Now I need a Harvey Wallbanger!

    03rd April, 2008


    Hollywood for Men by Fred Hayman

    Maybe one of the tackiest bottles ever released. When this stuff was launched it was hard not to look at it sitting there competing with the Polos and Armanis and not laugh. However, I had brought a chick with me to the counter to test stuff with me and she wasn't put off by the stupid marketing. She sniffed it and liked it. We took a sample with us and later she kept saying how good it was.

    She said it smelled even just a little bit like popcorn-- which suddenly made sense with the cinematic theme in marketing. Very clever inside joke. Though it smells a bit "90's", it's also a very striking and attractive scent. Almost has a hint of a pine note against a whole bunch of stuff that I can't even describe. I never could bring myself to buy a bottle yet I could never forget it.

    Imagine my delight when years later I found a new bottle of this at Marshalls for like $15! It doesn't get mentioned often, but it's actually quite unlike anything else I've ever smelled.

    21st December, 2007 (Last Edited: 11th April, 2008)


    Baldessarini by Baldessarini

    Like another reviewer said, bottles of this were floating around for $20, so I snagged one.

    Baldessarini didn't impress me much on a paper strip, but when I just decided to wear it one day, I was really taken aback by it. Some fragrances are really good but they get old fast. This one on the other hand just gets better as the day goes on. My favorite part of this scent is the fir note-- really refreshing like the outdoors. And the orange note is soft and chewy like orange bubble-gum. It almost reminds me of Boss in Motion, which I dislike, but this one is much better.

    This is kind of a simple scent, but I find something extremely satisfying about it. Everytime I wear it, I feel like I've made the right choice. I've found the longevity to be pretty good-- it lasts all throughout an eight to ten hour shift.

    The solid metal bottle is high quality-- and really heavy. They really put some care into the packaging of this.

    09th November, 2007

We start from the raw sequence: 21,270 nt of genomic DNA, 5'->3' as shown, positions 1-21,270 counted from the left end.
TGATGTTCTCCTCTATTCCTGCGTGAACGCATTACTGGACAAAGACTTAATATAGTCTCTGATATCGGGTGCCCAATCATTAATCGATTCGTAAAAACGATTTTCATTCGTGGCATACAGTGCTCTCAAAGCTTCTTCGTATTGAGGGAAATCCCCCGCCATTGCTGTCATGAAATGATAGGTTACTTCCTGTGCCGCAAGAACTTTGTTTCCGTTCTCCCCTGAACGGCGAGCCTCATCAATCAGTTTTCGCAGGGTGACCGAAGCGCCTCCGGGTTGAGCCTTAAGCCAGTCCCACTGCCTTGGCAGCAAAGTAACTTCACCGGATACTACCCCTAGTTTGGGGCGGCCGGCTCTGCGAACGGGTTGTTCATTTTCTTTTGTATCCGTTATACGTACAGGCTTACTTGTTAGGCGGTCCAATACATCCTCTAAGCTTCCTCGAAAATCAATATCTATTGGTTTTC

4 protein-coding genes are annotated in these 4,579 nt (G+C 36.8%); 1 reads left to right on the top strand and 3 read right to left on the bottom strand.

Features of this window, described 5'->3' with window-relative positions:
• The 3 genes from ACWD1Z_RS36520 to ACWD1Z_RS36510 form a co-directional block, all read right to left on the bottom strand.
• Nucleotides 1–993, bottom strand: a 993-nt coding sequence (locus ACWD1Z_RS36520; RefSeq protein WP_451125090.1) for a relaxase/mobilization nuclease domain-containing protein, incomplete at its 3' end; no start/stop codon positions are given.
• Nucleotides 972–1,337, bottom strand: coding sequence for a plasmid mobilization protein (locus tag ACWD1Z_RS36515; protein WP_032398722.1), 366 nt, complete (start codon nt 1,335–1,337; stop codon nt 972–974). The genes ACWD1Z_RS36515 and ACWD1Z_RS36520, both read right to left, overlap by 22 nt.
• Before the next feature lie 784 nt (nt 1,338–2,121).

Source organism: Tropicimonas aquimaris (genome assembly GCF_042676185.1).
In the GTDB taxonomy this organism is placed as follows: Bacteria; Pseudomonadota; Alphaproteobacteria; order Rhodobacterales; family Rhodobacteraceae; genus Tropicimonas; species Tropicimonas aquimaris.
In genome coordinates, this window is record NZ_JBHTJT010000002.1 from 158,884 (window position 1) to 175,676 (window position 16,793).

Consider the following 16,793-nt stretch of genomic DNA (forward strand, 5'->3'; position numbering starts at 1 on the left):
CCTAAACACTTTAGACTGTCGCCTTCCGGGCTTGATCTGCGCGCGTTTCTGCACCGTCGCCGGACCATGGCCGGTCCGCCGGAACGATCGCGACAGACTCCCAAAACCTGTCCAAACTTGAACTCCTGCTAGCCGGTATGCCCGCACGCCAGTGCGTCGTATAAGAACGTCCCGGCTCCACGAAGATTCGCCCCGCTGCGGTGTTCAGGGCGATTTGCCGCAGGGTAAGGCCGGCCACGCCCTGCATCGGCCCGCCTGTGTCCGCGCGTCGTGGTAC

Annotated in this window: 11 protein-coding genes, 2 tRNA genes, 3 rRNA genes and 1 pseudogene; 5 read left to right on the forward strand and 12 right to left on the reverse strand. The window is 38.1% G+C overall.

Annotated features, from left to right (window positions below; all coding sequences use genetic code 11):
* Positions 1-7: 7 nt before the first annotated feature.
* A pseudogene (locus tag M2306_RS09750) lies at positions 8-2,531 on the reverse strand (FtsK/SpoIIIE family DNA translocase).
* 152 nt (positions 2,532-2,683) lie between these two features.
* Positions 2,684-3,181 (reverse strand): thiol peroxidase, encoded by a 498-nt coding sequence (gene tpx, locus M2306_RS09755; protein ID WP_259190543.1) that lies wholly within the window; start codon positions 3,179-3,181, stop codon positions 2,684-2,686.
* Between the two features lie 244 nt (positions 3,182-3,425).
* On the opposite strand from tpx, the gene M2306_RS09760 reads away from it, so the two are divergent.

"Vintage" Tabaróme by Creed

    For a while, I just didn't understand the Tabaromes (both Vintage and Millesime). Then one night I sat down to watch "The Remains of the Day". As I was drawn into the period of the film, I heard a voice in my head and it said "hey, go put some Tabarome on. Vintage on the back of your right hand and Millesime on your left."

    So I did, and as I watched the movie my experience was enormously enhanced by these two fragrances. I found myself sniffing my right hand during some of the scenes where the old order was represented-- the scenes with the master of the house in his study, redolent with the smell of something like Vintage Tabarome. Then, during the scenes with Christopher Reeve's character representing the new order, I found myself sniffing the Tabarome Millesime on the left hand.

    Last night I watched another Merchant/Ivory film, "Howard's End" and again, not long into the film I realized that again my Tabaromes would be needed to add to the experience.

    At first I thought Vintage Tab and New Tab were nothing alike. True, initially in an A/B test they are worlds apart. Funny though, as time goes on, their direct lineage becomes apparent. Vintage Tab is a bone dry, somewhat stuffy tobacco leaf scent, with a leathery feeling to it. New Tab is a fresher, lighter, less dry update on the original. Both scents are uncompromising. Neither one is something to wear to impress the ladies, though the ladies might love you despite that-- for having the character to wear something that is such an unapologetical throwback to patriarchal times when it was a "man's world."

    I've become a believer in Tabarome Millesime, and now I'm sold on Vintage Tabarome as well. I wish it would be available in 2.5 oz bottles-- there's no way I could ever use a whole flask of this. You have to be careful because it can be intoxicating-- too many sniffs of the wrist and you'll get that feeling of smoking too many cigars. It's a bit out of time, unless you're wearing a suit-- in which case, it's perfect and it makes everyone else in the room come across like shabbily dressed embodiments of the wrong time and place.